Richard Agee

Exodus 12: Instructions about Pesakh (Passover)

Richard AgeeAs the 10th plague was set to begin against the first-born children and livestock of Mitsraim (Egypt), God told Moshe (Moses) the month with Pesakh (Passover) and the Exodus would be the beginning of Yisra’el’s year (Ex. 12:2). God told Moses of the particular rituals that are to happen during this first month, called Aviv (Ex. 12:3–11). This was relayed to them at the beginning of the month, a couple of weeks before the final plague. 

There are particular housekeeping rituals that had to be done in advance as well. A particular goat or lamb had to be chosen, leavened items were to be removed from the home, etc. Moses gave all these instructions to the elders of Israel to help them prepare. 

Barley is key here, because it is the first grain to mature in the year. In Mitsraim, the hail and the locusts had destroyed the barley completely but the wheat was not affected because it hadn’t sprouted yet (Ex. 9:32). Barley was the main source of substance for mankind in the spring. 

There are various opinions of when the  Pesakh begins and ends. I’ll try to help you sort it all out. In Hebrew, we are told that the lamb is to be killed “between the [two] evenings” (בֵּין הָעַרְבָּיִם‎ beyn ha-’arbim) on the 14th day (Ex. 12:6). 

Modern Hebrew has a phrase for afternoon — אחרי הצהריים ’akharey hatsohorayim. In Biblical Hebrew, noon, or midday, is translated from צָּהֳרַיִם tzohorayim (from צֹהַר tsohar H6672, mounts its highest; used only as a plural, Gen. 43:16, 25; Deut. 28:29; 2nd Sam. 4:5; 1st Kings 18:26–27, 29; 20:16; 2nd Kings 4:20; Isa. 16:3; 58:10; 59:10; Jer. 6:4; 15:8; 20:16; Amos 8:9; Zeph. 2:4; Psa. 37:6; 55:18; 91:6; Job 5:14; 11:17; Song 1:7). Afternoon is described as כַּעֲבֹר הַצָּהֳרַיִם‎ ka’avor hatsaharayim (H5674 + H6672) “when midday was past” (New American Standard Bible, King James Version) or “at the passing by of the noon” (Young’s Literal Translation) (1st Kings 18:29).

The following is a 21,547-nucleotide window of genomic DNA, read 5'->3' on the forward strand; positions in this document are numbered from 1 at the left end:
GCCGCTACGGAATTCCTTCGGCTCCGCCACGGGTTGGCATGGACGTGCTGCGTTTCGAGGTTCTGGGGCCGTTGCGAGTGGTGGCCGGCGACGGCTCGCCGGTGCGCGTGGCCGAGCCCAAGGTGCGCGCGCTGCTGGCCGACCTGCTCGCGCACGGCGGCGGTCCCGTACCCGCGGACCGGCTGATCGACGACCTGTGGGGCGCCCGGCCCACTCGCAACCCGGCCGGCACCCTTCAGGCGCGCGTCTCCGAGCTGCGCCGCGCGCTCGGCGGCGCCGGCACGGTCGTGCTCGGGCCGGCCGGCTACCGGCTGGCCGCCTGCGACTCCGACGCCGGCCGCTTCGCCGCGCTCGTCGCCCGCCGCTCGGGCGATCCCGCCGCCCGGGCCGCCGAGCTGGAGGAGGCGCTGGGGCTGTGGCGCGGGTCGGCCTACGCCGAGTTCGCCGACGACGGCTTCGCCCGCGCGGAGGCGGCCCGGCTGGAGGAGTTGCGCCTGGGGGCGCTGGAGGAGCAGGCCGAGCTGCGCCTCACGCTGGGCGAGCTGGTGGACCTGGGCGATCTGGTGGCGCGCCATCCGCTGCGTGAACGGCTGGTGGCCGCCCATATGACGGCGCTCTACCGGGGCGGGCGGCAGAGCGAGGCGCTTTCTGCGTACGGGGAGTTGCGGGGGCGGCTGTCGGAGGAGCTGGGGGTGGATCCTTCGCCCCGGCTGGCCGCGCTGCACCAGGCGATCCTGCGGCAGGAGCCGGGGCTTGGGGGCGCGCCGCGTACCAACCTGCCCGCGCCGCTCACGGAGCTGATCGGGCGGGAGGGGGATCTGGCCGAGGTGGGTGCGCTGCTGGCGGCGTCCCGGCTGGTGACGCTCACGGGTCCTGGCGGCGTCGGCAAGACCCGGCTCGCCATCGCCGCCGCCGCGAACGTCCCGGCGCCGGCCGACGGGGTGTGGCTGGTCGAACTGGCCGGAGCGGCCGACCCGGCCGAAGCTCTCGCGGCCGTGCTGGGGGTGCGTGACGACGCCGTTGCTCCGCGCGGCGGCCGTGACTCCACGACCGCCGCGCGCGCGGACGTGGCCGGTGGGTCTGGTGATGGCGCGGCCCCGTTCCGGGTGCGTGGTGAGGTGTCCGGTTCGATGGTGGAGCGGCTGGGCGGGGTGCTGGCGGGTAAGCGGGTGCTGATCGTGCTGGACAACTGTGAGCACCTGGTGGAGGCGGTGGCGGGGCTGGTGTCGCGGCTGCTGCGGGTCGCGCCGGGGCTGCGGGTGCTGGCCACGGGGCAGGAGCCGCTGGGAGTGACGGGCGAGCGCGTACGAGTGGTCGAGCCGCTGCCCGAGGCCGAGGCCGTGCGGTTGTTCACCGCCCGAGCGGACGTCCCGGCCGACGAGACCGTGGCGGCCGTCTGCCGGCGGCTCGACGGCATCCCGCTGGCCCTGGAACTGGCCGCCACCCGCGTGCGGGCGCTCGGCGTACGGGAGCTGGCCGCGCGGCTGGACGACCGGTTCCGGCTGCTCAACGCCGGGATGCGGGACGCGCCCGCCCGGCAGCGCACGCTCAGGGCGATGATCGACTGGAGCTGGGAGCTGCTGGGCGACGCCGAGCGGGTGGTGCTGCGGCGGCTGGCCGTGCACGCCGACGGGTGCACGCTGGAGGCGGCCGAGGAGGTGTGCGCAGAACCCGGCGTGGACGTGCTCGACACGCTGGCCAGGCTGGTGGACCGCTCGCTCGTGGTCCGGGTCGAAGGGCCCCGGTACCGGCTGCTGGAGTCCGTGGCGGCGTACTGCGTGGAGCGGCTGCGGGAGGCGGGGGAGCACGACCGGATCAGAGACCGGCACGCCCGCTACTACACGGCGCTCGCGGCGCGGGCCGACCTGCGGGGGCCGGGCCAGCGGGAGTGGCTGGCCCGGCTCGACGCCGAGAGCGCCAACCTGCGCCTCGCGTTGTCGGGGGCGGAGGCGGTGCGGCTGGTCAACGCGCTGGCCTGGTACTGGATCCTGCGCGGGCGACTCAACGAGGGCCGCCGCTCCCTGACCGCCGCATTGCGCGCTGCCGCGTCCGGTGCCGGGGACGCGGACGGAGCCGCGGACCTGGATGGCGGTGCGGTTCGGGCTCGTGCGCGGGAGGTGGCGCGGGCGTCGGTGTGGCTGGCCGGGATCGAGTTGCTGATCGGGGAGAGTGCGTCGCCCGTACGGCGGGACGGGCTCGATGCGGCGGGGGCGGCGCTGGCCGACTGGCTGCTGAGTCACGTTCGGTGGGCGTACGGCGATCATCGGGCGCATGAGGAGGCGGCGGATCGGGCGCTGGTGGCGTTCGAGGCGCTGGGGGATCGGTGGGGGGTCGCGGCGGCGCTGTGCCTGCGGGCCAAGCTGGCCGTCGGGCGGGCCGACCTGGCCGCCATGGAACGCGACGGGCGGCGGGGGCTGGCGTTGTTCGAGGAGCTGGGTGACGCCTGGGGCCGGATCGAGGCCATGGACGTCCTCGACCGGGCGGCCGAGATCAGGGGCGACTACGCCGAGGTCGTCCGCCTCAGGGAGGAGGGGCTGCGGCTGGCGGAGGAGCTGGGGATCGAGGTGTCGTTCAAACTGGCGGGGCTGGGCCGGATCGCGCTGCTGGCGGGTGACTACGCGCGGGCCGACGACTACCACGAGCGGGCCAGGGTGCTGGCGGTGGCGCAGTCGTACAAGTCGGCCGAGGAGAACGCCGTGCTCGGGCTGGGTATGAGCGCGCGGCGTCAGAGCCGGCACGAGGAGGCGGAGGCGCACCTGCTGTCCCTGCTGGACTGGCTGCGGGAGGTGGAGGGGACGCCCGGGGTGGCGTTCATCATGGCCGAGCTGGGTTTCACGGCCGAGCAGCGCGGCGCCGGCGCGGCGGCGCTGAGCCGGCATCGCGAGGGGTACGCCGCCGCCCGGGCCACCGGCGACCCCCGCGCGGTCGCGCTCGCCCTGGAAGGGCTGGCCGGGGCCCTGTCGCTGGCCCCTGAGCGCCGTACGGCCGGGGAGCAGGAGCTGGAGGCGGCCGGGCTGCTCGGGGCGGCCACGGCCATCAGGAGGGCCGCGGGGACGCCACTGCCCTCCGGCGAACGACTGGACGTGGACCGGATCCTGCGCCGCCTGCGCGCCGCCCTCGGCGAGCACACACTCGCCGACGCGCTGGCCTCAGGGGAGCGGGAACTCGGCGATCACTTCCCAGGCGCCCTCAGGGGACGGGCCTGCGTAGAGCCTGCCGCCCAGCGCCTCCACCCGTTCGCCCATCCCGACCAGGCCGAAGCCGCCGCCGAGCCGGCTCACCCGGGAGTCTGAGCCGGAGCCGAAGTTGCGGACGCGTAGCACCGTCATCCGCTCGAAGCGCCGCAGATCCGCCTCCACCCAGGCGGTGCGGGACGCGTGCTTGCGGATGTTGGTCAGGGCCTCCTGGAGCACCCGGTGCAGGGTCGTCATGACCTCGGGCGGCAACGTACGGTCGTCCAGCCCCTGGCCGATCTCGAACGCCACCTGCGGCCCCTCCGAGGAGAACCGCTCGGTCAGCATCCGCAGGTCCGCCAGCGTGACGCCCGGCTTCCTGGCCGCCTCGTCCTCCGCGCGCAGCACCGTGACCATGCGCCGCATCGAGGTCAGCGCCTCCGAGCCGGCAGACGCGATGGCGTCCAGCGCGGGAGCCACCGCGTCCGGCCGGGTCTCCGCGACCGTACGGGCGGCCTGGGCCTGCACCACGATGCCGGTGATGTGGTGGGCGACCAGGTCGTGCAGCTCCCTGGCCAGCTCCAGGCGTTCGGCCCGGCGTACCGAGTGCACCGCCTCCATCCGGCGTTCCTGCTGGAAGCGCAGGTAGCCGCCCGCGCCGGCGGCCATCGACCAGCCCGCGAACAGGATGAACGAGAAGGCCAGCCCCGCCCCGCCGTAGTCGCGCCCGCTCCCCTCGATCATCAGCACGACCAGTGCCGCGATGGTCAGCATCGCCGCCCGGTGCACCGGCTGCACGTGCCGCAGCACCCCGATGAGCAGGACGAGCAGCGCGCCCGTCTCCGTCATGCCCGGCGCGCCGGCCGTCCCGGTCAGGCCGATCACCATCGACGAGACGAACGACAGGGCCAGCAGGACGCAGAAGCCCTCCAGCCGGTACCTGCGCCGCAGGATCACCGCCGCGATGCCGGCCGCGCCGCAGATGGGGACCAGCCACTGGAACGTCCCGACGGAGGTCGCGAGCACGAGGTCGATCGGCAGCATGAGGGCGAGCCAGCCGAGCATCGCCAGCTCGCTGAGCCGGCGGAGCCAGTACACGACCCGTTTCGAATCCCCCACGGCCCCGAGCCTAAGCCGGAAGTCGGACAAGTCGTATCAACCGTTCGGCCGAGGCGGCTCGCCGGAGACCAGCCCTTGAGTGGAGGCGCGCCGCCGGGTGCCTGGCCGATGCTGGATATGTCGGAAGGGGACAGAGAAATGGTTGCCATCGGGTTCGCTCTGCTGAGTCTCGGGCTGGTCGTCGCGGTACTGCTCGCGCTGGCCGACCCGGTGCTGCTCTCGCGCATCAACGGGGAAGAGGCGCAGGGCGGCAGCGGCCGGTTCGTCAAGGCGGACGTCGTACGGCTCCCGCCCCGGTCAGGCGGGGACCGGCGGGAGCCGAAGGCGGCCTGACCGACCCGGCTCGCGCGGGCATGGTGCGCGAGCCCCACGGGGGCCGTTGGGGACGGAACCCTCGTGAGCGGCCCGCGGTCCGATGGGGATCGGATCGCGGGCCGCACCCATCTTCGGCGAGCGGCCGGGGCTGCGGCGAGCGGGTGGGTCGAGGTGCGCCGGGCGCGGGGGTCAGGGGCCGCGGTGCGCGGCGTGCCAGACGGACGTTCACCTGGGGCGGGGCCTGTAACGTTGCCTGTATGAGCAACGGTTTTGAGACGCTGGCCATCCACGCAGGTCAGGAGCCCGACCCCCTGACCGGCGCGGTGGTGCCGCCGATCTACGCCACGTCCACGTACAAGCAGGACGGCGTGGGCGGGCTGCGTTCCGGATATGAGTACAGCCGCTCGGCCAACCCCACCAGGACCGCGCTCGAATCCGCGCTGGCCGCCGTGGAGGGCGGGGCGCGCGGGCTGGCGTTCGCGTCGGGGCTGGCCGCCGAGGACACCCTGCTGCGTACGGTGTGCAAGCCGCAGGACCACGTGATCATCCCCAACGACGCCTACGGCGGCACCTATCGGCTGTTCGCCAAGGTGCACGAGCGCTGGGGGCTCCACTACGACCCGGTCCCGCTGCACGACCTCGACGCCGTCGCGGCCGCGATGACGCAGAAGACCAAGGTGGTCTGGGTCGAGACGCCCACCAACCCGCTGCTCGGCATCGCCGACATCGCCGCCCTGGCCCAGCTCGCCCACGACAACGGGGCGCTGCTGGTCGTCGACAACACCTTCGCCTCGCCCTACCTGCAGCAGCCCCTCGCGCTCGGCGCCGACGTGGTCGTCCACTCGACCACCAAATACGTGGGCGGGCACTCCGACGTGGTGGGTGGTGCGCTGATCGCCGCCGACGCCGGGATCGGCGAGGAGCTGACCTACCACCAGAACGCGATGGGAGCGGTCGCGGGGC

Noon is right when the sun is the highest point in the sky, a minute after that point, we talk about that time as “afternoon.” Right when afternoon starts, the clock is ticking and coming closer and closer to evening, which is sunset.

When the Torah says to kill the goat or lamb “between the evenings,” it is to be killed between afternoon and sunset, which in the spring time would be approximately 3 p.m. This is when the afternoon sacrifices were performed in the Temple and is when Yeshua was killed on the cross. 

The lamb or goat was killed and its blood was spread on the door frame, not the door itself. 

They were to assemble in their homes and keep their doors shut tight. 

They ate the Pesakh on the beginning of the 15th day, which is when it was dark. It was roasted, not boiled or eaten raw. They were to eat of it quickly. If you don’t get it all eaten, burn it before midnight. 

We lived in a world of clocks, run with electricity or with gears and tension. We have computers and even photos that will tell us the time. They did not have these things. 

They had to eat the Pesakh on the 15th day, but they also had to begin their flight out of Mitsraim on the 15th day. Everything of it had to be cooked, eaten and burnt before they left Mitsraim. 

When God saw the blood, he will “overlook” the house and not enter that doorway. The Mitsraimi had doors, doorposts and closed doors, just like the Hebrews did. They had to cover the doorposts in blood because they believed God. They didn’t understand God very well, but they took Him at His word. 

When Yeshua died on the 14th day, He was buried in haste. He took the sin, the leaven from us and we are to clear out our leaven, too. This was YHWH’s blood sacrifice. The lamb that takes away the sins of the world. 

“For the LORD will pass through to smite the people of Mitsraim; and when He sees the blood on the lintel and on the two doorposts, the LORD will pass over the door and will not allow the destroyer to come in to your houses to smite you.” (Ex. 12:23)

The destroyer in Hebrew is שָׁחַת shakhat (Strong’s lexicon No. H7843), which means simply to ruin, to corrupt or to destroy. This isn’t the Hebrew word for the Devil or an angel. God would both bring inflict destruction on Mitsraim and protect Yisra’el from it. 

Reader: Jeff. Speaker: Richard Agee. Summary: Tammy.

Recent posts in Appointments With God

Recent posts in Discussions

Recent posts in Passover

Recent posts in Torah

What do you think about this?